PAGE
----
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Stock Option Awards Scandals: Class Action Defense Issues

California Semiconductor Company In The News

By now, the accounting scandals that have torn apart Wall Street are well known. The litigation fallout has pitted company against accounting firm against law firm, in a never-ending circle of passing the blame. California companies have not been immune; on the contrary, several California companies have been in the throes of such litigation.

Eric Dash of the New York Times reported today on the continuing fight between Micrel Inc., a San Jose, California, company, and its former accounting firm, Deloitte & Touche. According to the article, in 1996 Micrel asked Deloitte & Touche for an opinion on a stock option award plan that would be more fair to new hires – a critical need at a time when high-tech firms were growing by leaps and bounds. Micrel claims that Deloitte approved the program.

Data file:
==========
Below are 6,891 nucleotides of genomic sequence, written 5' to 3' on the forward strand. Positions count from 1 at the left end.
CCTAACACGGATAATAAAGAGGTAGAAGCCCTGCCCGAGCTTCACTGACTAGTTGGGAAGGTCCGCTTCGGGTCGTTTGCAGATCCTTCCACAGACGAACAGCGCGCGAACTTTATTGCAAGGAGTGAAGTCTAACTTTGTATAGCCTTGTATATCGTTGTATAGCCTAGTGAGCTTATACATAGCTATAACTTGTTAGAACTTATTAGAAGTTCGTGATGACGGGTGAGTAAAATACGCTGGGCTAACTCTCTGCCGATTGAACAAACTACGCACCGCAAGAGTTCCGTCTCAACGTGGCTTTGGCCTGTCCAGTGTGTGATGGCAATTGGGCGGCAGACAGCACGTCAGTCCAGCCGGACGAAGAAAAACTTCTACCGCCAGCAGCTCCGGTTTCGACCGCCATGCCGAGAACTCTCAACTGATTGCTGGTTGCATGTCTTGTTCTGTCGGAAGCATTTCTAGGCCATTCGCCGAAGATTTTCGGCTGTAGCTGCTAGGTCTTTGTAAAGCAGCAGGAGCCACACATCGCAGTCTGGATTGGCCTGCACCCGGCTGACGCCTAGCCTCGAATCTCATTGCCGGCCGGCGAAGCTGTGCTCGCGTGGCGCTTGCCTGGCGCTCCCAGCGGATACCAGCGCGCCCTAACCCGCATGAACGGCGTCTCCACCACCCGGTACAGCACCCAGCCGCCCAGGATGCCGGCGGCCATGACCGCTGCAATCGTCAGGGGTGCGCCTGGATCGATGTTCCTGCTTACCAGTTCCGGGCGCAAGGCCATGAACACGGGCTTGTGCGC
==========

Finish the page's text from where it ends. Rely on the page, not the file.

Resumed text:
Five years later, however, “Deloitte reversed its opinion and urged Micrel to restate its financial reports.” Today, Micrel and Deloitte are still battling in court. Mr. Dash insightfully observes, “The Micrel case and others raise troubling questions about how companies that were pushing the envelope of accounting and tax practice were able to get the blessings of auditors and lawyers. And the widening scandal reveals the extent to which boards of directors, especially the compensation committees that approve option grants, may have failed to do their jobs.”

The legacy of the accounting scandals will consume judicial resources for many years to come. The Micrel program, its well-intended origins and its nascent problems are discussed in Mr. Dash’s article, “Gilded Paychecks: Dating Games Inquiry Into Stock Option Pricing Casts A Wide Net,” printed June 19, 2006, in the New York Times.